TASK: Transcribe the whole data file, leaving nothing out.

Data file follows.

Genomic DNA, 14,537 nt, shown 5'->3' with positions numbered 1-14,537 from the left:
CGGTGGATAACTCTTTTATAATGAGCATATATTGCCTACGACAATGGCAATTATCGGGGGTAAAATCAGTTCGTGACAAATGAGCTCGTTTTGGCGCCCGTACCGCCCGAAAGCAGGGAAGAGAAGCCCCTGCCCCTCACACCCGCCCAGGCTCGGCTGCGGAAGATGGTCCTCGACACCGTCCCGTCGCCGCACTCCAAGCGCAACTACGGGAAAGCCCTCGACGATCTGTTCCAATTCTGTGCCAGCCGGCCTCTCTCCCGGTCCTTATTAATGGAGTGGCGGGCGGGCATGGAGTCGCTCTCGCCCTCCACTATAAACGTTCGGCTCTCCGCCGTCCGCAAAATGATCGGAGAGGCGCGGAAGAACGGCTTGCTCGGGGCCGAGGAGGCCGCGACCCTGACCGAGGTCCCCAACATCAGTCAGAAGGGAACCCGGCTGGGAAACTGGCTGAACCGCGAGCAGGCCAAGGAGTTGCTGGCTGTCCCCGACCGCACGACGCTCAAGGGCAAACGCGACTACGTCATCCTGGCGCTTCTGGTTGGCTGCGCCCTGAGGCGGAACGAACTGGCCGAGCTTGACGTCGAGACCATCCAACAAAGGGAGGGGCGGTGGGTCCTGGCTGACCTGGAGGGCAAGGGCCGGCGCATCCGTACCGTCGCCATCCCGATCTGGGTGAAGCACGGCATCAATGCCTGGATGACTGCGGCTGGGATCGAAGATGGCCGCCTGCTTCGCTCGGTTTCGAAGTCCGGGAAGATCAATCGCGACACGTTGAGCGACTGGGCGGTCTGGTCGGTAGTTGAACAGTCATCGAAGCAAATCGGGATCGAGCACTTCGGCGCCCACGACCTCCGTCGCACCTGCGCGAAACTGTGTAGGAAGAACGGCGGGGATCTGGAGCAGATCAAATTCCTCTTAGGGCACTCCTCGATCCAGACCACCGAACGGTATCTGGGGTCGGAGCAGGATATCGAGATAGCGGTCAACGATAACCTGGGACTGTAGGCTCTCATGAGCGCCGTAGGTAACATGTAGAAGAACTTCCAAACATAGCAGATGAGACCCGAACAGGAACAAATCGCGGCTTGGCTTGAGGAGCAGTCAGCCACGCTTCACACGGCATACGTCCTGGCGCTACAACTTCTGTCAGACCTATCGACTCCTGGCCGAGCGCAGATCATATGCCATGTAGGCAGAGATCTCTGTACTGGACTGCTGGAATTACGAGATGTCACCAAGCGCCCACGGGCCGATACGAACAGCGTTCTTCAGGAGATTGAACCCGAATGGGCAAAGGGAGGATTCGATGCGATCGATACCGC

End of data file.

Genomic DNA, 14,537 nt, shown 5'->3' with positions numbered 1-14,537 from the left:
CGGTGGATAACTCTTTTATAATGAGCATATATTGCCTACGACAATGGCAATTATCGGGGGTAAAATCAGTTCGTGACAAATGAGCTCGTTTTGGCGCCCGTACCGCCCGAAAGCAGGGAAGAGAAGCCCCTGCCCCTCACACCCGCCCAGGCTCGGCTGCGGAAGATGGTCCTCGACACCGTCCCGTCGCCGCACTCCAAGCGCAACTACGGGAAAGCCCTCGACGATCTGTTCCAATTCTGTGCCAGCCGGCCTCTCTCCCGGTCCTTATTAATGGAGTGGCGGGCGGGCATGGAGTCGCTCTCGCCCTCCACTATAAACGTTCGGCTCTCCGCCGTCCGCAAAATGATCGGAGAGGCGCGGAAGAACGGCTTGCTCGGGGCCGAGGAGGCCGCGACCCTGACCGAGGTCCCCAACATCAGTCAGAAGGGAACCCGGCTGGGAAACTGGCTGAACCGCGAGCAGGCCAAGGAGTTGCTGGCTGTCCCCGACCGCACGACGCTCAAGGGCAAACGCGACTACGTCATCCTGGCGCTTCTGGTTGGCTGCGCCCTGAGGCGGAACGAACTGGCCGAGCTTGACGTCGAGACCATCCAACAAAGGGAGGGGCGGTGGGTCCTGGCTGACCTGGAGGGCAAGGGCCGGCGCATCCGTACCGTCGCCATCCCGATCTGGGTGAAGCACGGCATCAATGCCTGGATGACTGCGGCTGGGATCGAAGATGGCCGCCTGCTTCGCTCGGTTTCGAAGTCCGGGAAGATCAATCGCGACACGTTGAGCGACTGGGCGGTCTGGTCGGTAGTTGAACAGTCATCGAAGCAAATCGGGATCGAGCACTTCGGCGCCCACGACCTCCGTCGCACCTGCGCGAAACTGTGTAGGAAGAACGGCGGGGATCTGGAGCAGATCAAATTCCTCTTAGGGCACTCCTCGATCCAGACCACCGAACGGTATCTGGGGTCGGAGCAGGATATCGAGATAGCGGTCAACGATAACCTGGGACTGTAGGCTCTCATGAGCGCCGTAGGTAACATGTAGAAGAACTTCCAAACATAGCAGATGAGACCCGAACAGGAACAAATCGCGGCTTGGCTTGAGGAGCAGTCAGCCACGCTTCACACGGCATACGTCCTGGCGCTACAACTTCTGTCAGACCTATCGACTCCTGGCCGAGCGCAGATCATATGCCATGTAGGCAGAGATCTCTGTACTGGACTGCTGGAATTACGAGATGTCACCAAGCGCCCACGGGCCGATACGAACAGCGTTCTTCAGGAGATTGAACCCGAATGGGCAAAGGGAGGATTCGATGCGATCGATACCGC